This election swept a large number of conservative and moderate Democrats into office. By fielding a broad range of centrist candidates this year, the Democrats ran competitive races in a large number of “red” states and districts. As a result, the two moderate Democratic Caucuses in House of Representatives, the Blue Dog Democrats and the New Democrat Coalition, got 24 new members between them (with some overlap). Similarly, in the Senate three of the new incoming Democrats, Bob Casey (PA), Jim Webb (VA), and John Tester (MT), all come from centrist-conservative stock. This moderate bloc has already begun to put forward centrist legislative proposals.

What does this all mean? Well, as Nancy Pelosi herself pointed out the day after the election, it means that the Democrats will “have to govern from the center.” Some doubt whether Pelosi has it in her to do this, but I think those that do underestimate her. She wants to make her mark as a successful Speaker of the House and to do this she clearly understands that she must work with moderate members of her own party as well as House Republicans and the President. Harry Reid, considered a moderate in his own right, faces an even more difficult task in governing a very evenly divided Senate (51-49). Those who know him best, including several stalwart Republicans, have expressed confidence in his ability to lead in spite of the challenges. Republican consultant Sig Rogich has said of Reid “His personality will be more conducive to being a majority leader than minority leader. He has always been more of a consensus-building type than the over-the-top partisan that his current role has demanded.”

In Conclusion
Certainly there are still many traditional liberals like Charlie Rangel who will be chairing Committees in the new Congress, but look at who these congressmen are replacing. Republicans like Bill Thomas, James Inhofe, Jerry Lewis and Peter Hoekstra are just as extreme as their liberal counterparts. I don't think there is a net loss there. In spite of ideologues, I think that this Congress will, overall, produce better legislation that addresses many of the problems I am most concerned about. The “liberals” have a large wing of moderate Democrats to keep them in check, and the Democrats, as a whole, will keep conservative Republicans in check.

I am really buoyed by the moderating influence that Democrats will have on a broad range of legislative and policy initiatives on the environment, energy policy, intelligence and national security, foreign policy, judicial confirmations, the economy, health care, and oversight. I think they will provide an important check on the President and Congressional Republicans and, through the ensuing gridlock, we’ll manage to come away with more compromise and better all-around legislation.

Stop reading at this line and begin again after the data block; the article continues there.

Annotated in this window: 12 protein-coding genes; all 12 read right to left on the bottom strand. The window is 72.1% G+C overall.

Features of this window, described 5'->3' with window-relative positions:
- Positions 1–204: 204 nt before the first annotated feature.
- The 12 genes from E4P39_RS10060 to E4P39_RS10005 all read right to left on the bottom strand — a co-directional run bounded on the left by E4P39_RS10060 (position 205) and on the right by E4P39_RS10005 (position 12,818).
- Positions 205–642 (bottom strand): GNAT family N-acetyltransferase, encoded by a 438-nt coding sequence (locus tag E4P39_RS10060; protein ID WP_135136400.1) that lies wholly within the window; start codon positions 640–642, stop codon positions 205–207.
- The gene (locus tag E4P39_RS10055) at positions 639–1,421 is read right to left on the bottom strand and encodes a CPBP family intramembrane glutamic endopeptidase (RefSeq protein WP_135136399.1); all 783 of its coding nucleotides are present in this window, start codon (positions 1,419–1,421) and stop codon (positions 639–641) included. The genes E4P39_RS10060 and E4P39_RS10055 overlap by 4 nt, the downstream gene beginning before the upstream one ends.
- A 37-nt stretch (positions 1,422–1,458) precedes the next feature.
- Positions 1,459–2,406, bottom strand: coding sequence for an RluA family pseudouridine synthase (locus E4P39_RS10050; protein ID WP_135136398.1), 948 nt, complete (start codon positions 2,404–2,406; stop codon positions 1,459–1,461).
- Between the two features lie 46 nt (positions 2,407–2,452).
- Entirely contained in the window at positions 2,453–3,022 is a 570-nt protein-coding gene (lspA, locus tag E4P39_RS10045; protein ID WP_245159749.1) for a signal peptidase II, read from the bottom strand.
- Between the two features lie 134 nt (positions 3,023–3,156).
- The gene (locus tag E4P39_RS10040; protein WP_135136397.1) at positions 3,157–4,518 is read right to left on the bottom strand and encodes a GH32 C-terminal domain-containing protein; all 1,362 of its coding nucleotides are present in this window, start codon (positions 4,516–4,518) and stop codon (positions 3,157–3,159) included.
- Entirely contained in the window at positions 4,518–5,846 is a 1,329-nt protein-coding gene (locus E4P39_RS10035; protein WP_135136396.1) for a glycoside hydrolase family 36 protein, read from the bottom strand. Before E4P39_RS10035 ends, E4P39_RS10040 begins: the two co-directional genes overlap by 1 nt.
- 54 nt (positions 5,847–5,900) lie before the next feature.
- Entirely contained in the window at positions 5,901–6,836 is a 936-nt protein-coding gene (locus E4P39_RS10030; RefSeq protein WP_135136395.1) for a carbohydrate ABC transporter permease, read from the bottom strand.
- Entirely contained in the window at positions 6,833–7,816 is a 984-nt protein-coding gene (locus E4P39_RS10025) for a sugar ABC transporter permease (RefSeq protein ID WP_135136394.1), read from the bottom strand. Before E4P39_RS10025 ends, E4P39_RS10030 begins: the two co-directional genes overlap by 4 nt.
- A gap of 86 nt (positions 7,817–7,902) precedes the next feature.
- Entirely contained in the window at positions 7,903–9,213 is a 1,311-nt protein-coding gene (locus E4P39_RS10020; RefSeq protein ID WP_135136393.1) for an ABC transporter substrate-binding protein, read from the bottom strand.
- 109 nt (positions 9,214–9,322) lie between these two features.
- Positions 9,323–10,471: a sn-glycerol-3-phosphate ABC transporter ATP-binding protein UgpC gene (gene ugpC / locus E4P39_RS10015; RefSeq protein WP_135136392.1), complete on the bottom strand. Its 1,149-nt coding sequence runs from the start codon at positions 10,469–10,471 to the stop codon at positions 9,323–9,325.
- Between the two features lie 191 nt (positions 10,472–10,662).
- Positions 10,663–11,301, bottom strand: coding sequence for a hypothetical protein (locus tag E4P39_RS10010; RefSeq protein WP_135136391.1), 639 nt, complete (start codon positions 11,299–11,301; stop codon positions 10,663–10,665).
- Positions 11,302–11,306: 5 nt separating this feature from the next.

Tuesday, November 21, 2006

Why Obama's a Class Act

The year is 2004. A small town reporter for the Henry County Daily News finally builds up the courage to talk to the apple of his eye (a foxy intern for a competing paper) while attending a press conference held by then state senator Barack Obama. This local reporter even manages to sit next to her, probably flirting with just the right amount of charm and humor. No doubt motivated in part by the desire to sweep his coveted intern off her feet, he stands to ask a question during the question-answer period of the press conference... and that's when Obama declares open season on him in front of hundreds. As casanova tries to spit out his question, Obama cuts him off:
“Wait a minute son, this is for professional media only” (Obama)

“What do you mean? I work for the local paper,” (love-struck reporter)

“Oh, I’m sorry. I thought you were a college student. You have such a baby face,” (Obama)
Our reporter turns back only to see his dream girl laughing at him right along with everyone else... and bam, just like that, a budding romance is crushed underfoot. The resentment over a love lost, however, has been nursed for over two years now.

That is... until Obama made things right last week.

Friday, November 10, 2006

Er... Sore Loser?

In a little followed race this year in Texas's 1st Congressional District, Democrat Roger L. Owen challenged the Republican Representative Louie Gohmert for his seat in Congress. Owen got smeared in the general election on Tuesday 68% to 29%. And while Owen's party won back control of the House, the Senate, and a majority of the nation's Governorships, losing his own race apparently still didn't sit too well Roger. He now claims to no longer consider himself an American or a Southern Baptist... oh and it seems he plans on leaving the country too. We'd ask where, but he's made it clear that we're not to contact him.

Update: Just in case anyone was interested in Mister Owen's past criminal history and the special interest groups who were actually responsible for his conviction:

Wednesday, November 01, 2006

Why I'm Studying To Be A Lawyer

This summer Melbo and I decided to take on a little home remodeling... I clearly had no idea what I was getting myself into. Our plan was to gut the main floor and install wood flooring, new tiling, a new kitchen, and a revamped bathroom. We kicked off the festivities in August after I finished my time as a summer associate. My brother-in-law, a contractor from cheesehead country, drove down to volunteer two weeks of his life and we went to work (aided by the generous help of my father-in-law and my other brother-in-law). We managed to finish the floor, set the tiling, build a new mantel and hearth, and install most of the kitchen before my contractor brother-in-law had to take leave.